London Contemporary Orchestra & Choir / Robert Ames
Universal Assembly Unit (art direction)
Artrendex (artificial intelligence)
Barbican Hall, London
Wednesday 31 October 2018
Scelsi Uaxuctum (1969) (UK premiere)
John Luther Adams Become Ocean (2013)
Written by Ben Hogwood
If the apocalypse comes while we are alive, what music do you want played?
It is a thought-provoking question, one that some composers have tackled head-on by writing music of their own. The end of days provided the link for this programme of polar opposites from the London Contemporary Orchestra, given at the Barbican to the accompaniment of images dictated by algorithmic responses, thanks to the AI technology of Artrendex and the Universal Assembly Unit.
The first part was the end of days in the darkest possible sense. Giacinto Scelsi’s five-part Uaxuctum takes as its inspiration the Legend of the Maya City, and its self-destruction for religious reasons. Due to the demands made on the performers – and, the programme argued, an overly conservative approach to using Scelsi’s music – this was the UK premiere of a piece written nearly fifty years ago.
The textures were remarkable, achieved through a variety of vocal techniques such as trills, tremolos, hissing, deep breathing and nasal sounds. The use of quarter tones lent an extra level of difficulty and a sense of dread to the music, the vocals stubbornly sat in between the instrumental notes at times. The London Contemporary Choir met these demands heroically, stood on the left under a screen whose barbed imagery and sudden explosions of orange and red light were wholly appropriate.
The sizable orchestra was bolstered by a massive battery of percussion, including an enormous barrel rubbed with a ‘thundersheet’ – which made a suitably massive noise. This provided some chilling, incendiary shocks, while the percussion themselves supported the music from what felt like underneath the floorboards.
Perhaps because of the massive screen the edge was taken off the sound a little, which compromised the raw impact of the piece, but Scelsi’s often monotone musical language left an incredibly strong impact under the passionate direction of Robert Ames. Its resultant chill stayed throughout the interval.
John Luther Adams, environmentalist as well as composer, has garnered many plaudits for Become Ocean, a 2013 composition that sees the Earth returning to its early state of complete water coverage. Should it happen again, this form of apocalypse would be man-made; the ultimate destination should global warming continue in the way it does.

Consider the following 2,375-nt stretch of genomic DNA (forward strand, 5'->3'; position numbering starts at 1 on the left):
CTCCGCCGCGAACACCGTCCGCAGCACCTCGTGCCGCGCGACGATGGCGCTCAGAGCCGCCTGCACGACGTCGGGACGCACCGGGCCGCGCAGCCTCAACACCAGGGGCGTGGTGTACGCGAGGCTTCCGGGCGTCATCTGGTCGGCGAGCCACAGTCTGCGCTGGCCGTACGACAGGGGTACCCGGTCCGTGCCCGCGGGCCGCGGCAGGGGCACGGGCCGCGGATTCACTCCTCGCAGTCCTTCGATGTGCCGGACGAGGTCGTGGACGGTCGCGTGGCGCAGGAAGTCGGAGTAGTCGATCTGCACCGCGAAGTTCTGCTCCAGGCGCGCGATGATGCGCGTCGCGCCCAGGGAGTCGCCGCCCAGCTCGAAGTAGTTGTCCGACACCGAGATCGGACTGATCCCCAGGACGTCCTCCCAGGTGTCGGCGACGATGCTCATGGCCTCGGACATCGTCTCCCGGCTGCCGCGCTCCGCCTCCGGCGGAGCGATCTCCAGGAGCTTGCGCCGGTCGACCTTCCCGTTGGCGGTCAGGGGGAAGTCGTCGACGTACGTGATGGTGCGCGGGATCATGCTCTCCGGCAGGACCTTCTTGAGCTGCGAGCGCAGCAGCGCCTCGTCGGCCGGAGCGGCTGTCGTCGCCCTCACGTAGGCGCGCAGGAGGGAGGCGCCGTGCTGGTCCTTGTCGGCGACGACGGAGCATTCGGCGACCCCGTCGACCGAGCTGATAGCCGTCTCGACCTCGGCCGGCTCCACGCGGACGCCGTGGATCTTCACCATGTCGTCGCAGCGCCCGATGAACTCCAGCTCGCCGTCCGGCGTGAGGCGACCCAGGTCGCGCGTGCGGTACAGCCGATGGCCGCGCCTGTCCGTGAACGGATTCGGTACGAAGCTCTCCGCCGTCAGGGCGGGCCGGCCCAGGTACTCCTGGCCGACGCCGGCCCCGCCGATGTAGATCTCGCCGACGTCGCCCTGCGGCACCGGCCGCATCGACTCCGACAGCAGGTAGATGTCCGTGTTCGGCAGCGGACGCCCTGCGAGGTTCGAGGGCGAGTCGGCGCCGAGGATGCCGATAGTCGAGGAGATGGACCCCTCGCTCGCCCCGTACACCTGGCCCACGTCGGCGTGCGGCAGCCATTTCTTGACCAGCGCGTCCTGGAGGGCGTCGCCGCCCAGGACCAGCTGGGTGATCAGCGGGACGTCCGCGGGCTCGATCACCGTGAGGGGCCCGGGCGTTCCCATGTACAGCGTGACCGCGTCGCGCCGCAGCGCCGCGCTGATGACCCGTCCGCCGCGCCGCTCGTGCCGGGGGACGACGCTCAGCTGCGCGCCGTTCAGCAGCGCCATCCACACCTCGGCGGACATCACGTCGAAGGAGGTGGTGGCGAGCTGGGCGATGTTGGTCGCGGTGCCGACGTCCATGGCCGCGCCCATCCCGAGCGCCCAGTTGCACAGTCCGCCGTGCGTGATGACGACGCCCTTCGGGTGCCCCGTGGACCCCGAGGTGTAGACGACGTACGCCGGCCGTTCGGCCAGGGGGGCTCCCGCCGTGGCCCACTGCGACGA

Adams chose not respond to this with the sharp edges and doom-mongered percussion of an industrial age. Rather he utilises the orchestra as a single instrument of subtly altering shades, beginning low in the murky depths of the piano but gradually superimposing layers to make a wonderfully sonorous block chord the listener can literally dive into.
Interpreting this as a colour, it could only be the deepest blue of the unfathomable ocean, and the imagery responded as such, submerging the orchestra in slow moving waves under deep, grey cloud. We were, it seemed, cast out in the middle of the ocean, as far from land as could be, but this was to be a meditative exile, accepting of its fate if not wholly aspiring to it.
The music carried for 45 minutes and there were several climax points, where the images grew deeper, before Ames pulled us back to the bare bones again. Adams ended where he had begun, back in the lower reaches of the piano.
Silence was the only appropriate response to this wall of water through sound, a wonderful contemplation and immersion that proved unexpectedly moving, the realisation hitting home of just how much damage we have inflicted on our own planet.
If they ever met, Scelsi and Adams would surely have found a common ground, despite the fascination of their wildly different responses to the final, greatest destruction. They left us with much to ponder and admire, especially from the London Contemporary Orchestra, whose standard of performance was unstinting, and whose virtuosity behind the scenes ensured these two apocalyptic visions met their final destination.
The works in this concert can be heard on the Spotify playlist below: